In 1999 Delta K conducted a series of research studies with the support of The Center for Snow Science at Alta (CSSA) in Utah, USA and the Avalanche Artillery Users of North America Committee (AAUNAC). Following a successful demonstration of the use of a specialised reactive shaped charge design for stimulating artificial avalanche release, plans were made to fund a broader programme of study to review and assess the current use of explosives for avalanche control and identify areas of application of advanced explosives technologies. This led to a contract for a three year programme jointly funded by the AAUNAC members, the CSSA and three US Departments of Transportation.
Avalanche control programmes are intended to mitigate the threat of damage caused by avalanche run-outs through: management of natural stabilisation features; introduction of permanent stabilizing structures; construction of physical barriers to protect key assets and continuous artificial stimulation of controlled releases by blast, shock and vibration primarily generated by energetic materials.
Delta K’s contribution to these mitigation programmes is associated with the optimisation of explosive effects intended to stimulate artificial avalanche release. Whilst the methods and techniques adopted in avalanche control programmes vary considerably depending on geographic location, accessibility, local topography, and prevailing weather conditions, the need to conduct active control work is based on local experience underpinned by a continuous interactive process of regional and local weather monitoring conducted throughout the avalanche season. The methods and techniques employed in these control activities can be grouped under the following generic headings.
For Hand Charge Operations, piste patrollers ski or hike to positions above known "start zones" and then ski established descending routes, ski cutting and/or placing and detonating charges as they go. Charges are typically standard 1kg or 2kg Pentolite boosters as shown to the left. These are detonated by capped Safety Fuze, typically with a 90s delay (about 750mm in length) The fuze is ignited by a standard Pull Wire Igniter, also shown in the photograph. Although, where practicable, charges can be cast directly into the start zone, the optimum effect is achieved by elevating the charge to a height of about 1.5m. This is often achieved by taping the charge to a bamboo pole. Note, for illustration purposes, the photograph shows a very short length of fuze.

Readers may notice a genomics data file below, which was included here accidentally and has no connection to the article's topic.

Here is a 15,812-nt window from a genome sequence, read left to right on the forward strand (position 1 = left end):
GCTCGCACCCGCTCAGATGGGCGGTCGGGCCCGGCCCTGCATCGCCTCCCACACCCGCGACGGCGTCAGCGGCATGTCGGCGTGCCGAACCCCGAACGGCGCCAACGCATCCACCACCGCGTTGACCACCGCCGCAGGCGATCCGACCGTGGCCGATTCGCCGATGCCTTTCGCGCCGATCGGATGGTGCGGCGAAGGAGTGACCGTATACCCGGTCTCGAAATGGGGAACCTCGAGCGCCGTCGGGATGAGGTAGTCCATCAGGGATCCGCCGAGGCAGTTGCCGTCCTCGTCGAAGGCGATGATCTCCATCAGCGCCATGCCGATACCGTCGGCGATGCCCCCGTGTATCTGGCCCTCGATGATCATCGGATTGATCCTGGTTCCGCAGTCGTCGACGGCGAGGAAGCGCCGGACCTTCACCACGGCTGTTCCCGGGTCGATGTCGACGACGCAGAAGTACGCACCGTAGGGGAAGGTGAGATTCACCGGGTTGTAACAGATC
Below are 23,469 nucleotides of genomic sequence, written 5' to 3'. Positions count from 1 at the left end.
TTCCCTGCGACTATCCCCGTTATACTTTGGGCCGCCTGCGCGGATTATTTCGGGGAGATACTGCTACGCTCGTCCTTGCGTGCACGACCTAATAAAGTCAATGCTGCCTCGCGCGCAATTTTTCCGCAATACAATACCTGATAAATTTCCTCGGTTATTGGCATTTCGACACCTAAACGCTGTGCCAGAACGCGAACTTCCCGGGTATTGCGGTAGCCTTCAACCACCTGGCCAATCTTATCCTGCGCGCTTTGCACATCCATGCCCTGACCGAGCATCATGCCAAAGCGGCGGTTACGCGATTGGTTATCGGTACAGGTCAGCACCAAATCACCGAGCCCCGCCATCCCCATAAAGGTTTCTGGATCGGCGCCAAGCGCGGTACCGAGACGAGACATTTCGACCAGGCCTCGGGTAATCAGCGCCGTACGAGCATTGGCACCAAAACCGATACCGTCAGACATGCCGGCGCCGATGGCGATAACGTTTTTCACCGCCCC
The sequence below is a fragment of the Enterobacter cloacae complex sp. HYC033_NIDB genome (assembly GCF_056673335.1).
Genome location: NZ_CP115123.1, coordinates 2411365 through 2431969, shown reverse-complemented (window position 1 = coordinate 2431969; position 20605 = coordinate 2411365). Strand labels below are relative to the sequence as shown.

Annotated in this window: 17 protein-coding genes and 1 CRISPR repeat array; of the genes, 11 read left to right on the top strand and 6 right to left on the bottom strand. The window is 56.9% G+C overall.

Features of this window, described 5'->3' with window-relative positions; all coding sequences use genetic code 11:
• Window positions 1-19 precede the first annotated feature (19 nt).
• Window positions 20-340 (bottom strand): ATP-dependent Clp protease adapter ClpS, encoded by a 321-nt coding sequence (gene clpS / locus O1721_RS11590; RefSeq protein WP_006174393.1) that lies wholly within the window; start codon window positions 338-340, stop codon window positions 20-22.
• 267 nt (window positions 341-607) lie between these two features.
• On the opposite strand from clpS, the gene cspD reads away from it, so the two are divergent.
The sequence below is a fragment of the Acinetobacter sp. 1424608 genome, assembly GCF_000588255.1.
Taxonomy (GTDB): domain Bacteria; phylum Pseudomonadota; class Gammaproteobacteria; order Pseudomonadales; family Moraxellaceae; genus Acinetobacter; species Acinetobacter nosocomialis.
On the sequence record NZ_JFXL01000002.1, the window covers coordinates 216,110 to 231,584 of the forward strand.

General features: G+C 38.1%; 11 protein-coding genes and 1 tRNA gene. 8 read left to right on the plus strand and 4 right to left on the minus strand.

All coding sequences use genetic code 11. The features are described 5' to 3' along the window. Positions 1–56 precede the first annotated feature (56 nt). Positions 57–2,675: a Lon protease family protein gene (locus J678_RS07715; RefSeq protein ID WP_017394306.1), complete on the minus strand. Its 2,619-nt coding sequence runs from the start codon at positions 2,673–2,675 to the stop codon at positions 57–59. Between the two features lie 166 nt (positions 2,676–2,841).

Typically, artillery operations include the use of 105mm Pack Howitzers, 75mm and 106mm Recoilless Rifles and other military gun systems. These provide long range capability but the disadvantage is maintenance cost, specialist training, risk of overshoot and the fragmentation hazard associated with HE rounds. The 106mm recoilless rifle, at Alta in Utah, shown to the left has a lower range and maintenance requirement, but ammunition is both old and scarce. Shorter range requirements (less than 2km) are met with compressed gas launchers (Avalaunchers), and other fixed remotely operated mortar type launcher systems such as the Avalanche Guard. High performance gas launchers, such as the LoCAT and AVCONS systems with range capabilities up to 5km also exist. Delta K has designed and developed commercial ammunition for the Avalauncher and LoCAT launcher systems.
Work on the DeltaLancer ammunition for the high performance launchers has paved the way for long range (5km) ammunition together with the more complex considerations for 105mm and 106mm replacement ammunition. The underlying problem with heavily cased military ammunition is that the Bare Charge Equivalent (BCE) of a 15kg shell carrying 2.5kg is actually less than 1kg of HE and this probably detonates after partial penetration of the base scree. Delta K studies have, therefore, concentrated on determining if advanced gas launchers could be a more cost effective overall solution to Artillery ammunition.